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Product Life Cycle

  1. Mar 3, 2008 #1
    Hey all,

    I am in the process of starting up a herb business. It is very small and I will only be selling to one or two local restaurants. Funnily enough I phoned them up and they gave me the all clear. My question is, even though it is not a factor in this case, why would a products life cycle become shorter? This may not apply to this little business I have going but at the moment I am really just trying to get a taste of what any form of business is like. I cannot think why a products life cycle would shorten?

    _Mayday_
     
  2. jcsd
  3. Mar 3, 2008 #2

    wolram

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    Gold Member

    Bugs, germs, bacteria and decay, if you can make a go of this fair play, but it would seem to be an incredible achievement if you do.
     
  4. Mar 3, 2008 #3
    ^ Pardon? The business itself is quite straigh forward, as I am interested in starting a herb garden anyway and as two restaurants have accepted my offer I think I should give it a go. My parents know both the owners which might give me a bit of room for error int he beginning but for me I think it will be good experience.
     
  5. Mar 3, 2008 #4

    Astronuc

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    Staff: Mentor

    What kind of product, and when one mentions 'life-cycle', does one mean the demand for the product, or the life-time of the product. Products like food and fuel are consumables, as opposed to durable goods.

    Some products become obselete as better technology is introduced into the market, e.g. calculators/computers/TV's/digital cameras/microprocessors/software.
     
  6. Mar 3, 2008 #5
    Let us take the example of a bicycle. My life-cycle, I mean the products life time, I guess another example would be an iPod where there is a definate time period in which a given model lasts in the market.
     
  7. Mar 3, 2008 #6

    Evo

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    Staff: Mentor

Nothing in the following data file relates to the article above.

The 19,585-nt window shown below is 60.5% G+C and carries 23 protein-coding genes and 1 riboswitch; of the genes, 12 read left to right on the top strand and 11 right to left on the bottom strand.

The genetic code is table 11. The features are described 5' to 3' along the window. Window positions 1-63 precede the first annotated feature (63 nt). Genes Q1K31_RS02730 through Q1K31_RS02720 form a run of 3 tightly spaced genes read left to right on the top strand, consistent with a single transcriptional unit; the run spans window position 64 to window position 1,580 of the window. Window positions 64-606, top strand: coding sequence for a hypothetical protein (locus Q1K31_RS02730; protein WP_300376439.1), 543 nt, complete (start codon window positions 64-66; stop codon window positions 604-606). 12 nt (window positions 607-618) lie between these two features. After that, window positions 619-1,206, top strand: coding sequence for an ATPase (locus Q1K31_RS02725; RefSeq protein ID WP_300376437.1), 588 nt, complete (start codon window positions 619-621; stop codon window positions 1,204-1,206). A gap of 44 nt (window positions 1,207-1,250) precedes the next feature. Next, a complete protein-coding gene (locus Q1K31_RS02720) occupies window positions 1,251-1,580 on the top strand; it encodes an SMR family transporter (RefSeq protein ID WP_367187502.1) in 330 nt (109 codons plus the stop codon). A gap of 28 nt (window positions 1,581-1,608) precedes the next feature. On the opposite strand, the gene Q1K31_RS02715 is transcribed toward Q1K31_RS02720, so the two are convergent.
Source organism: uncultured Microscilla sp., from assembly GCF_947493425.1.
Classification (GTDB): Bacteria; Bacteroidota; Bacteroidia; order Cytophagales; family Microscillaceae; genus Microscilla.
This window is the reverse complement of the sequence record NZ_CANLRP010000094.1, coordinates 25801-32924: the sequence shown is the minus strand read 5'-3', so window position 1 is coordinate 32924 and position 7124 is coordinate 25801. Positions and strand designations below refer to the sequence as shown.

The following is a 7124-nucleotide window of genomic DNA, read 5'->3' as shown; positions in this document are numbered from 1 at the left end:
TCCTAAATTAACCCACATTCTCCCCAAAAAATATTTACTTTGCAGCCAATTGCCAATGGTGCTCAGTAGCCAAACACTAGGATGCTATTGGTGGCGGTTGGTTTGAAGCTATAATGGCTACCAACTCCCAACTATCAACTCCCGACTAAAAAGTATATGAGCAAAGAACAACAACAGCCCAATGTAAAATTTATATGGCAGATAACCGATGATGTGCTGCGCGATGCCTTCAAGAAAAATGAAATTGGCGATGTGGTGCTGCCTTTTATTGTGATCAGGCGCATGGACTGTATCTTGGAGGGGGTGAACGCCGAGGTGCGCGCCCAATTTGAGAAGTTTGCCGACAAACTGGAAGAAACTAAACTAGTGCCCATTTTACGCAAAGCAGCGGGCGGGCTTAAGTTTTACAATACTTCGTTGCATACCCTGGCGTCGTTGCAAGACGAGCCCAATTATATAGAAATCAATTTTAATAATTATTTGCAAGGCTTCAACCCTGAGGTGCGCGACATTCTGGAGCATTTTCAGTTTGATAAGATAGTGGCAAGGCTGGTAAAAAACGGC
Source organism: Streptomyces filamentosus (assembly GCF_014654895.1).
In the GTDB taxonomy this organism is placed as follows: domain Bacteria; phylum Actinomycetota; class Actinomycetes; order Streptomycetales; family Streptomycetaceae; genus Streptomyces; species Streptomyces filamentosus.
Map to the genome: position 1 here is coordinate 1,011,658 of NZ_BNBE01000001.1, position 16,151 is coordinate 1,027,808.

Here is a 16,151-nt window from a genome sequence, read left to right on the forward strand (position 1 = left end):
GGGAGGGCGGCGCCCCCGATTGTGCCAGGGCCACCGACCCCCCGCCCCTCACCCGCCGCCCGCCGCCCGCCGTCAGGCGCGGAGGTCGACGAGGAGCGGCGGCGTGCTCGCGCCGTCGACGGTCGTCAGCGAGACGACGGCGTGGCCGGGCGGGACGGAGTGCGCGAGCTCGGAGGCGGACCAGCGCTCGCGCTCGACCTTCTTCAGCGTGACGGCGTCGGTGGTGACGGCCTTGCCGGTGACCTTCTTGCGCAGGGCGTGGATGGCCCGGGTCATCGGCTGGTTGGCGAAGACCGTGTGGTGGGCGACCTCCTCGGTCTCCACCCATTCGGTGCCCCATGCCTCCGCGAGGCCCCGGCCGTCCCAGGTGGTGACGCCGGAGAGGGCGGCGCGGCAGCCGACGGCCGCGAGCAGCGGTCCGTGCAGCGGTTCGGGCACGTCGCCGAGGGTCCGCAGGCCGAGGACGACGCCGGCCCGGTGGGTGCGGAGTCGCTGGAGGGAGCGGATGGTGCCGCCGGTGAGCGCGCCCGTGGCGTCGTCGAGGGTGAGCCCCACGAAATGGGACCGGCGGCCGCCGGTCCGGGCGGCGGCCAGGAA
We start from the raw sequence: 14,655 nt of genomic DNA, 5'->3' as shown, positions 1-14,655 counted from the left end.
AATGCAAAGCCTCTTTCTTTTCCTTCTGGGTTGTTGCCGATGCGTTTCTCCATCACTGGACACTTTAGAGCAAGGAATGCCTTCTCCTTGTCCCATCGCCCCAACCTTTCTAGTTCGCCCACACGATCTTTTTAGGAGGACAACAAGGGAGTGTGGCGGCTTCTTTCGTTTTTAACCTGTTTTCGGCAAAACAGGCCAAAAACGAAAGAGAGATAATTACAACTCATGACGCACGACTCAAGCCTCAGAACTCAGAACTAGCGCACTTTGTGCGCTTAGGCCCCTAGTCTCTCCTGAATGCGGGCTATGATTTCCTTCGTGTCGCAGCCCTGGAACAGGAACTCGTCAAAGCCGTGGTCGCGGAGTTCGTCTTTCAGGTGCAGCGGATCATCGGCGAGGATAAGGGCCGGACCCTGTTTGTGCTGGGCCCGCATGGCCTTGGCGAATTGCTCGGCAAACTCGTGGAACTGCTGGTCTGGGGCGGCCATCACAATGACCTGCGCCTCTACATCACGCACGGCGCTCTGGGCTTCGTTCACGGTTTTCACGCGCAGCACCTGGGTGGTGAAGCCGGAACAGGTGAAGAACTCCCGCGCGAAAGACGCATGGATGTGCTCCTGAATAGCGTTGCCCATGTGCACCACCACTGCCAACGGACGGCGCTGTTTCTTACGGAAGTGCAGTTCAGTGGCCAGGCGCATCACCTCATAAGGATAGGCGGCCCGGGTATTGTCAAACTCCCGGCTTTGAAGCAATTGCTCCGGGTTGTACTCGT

Are you asking how long the herbs will remain fresh once picked? Can you be a bit more specific?
     
  8. Mar 3, 2008 #7

    Astronuc

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    Staff: Mentor

    Mayday, like Evo indicated, we're wondering about the product to which one is referring. One started the discussion with an herb business, and Wolfram indicated that spoilage from bacteria (or molds/fungi) would be limiting.

    On the production side - Freshness of herbs (in salads) means just-in-time picking and delivering. Otherwise, herbs can be dried and used as seasoning. Produce has a limited shelf-life if the intent is use as is. It can be quick-frozen, but that requires an extra step (not to mention energy requirements and cold storage).

    On the consumer side - tastes may change with time, season, or weather as well as with economic conditions. Herbs are complimentary as well as being seasonal.

    As for other products, it depends on the market.

    Here is a reasonable good summary.
    http://www.quickmba.com/marketing/product/lifecycle/
    http://www.netmba.com/marketing/product/lifecycle/

    Perhaps one can find a suitable business or management textbook at a local library.
     
  9. Mar 3, 2008 #8
    Thank you all for your time, I will have a look for one Astro.
     
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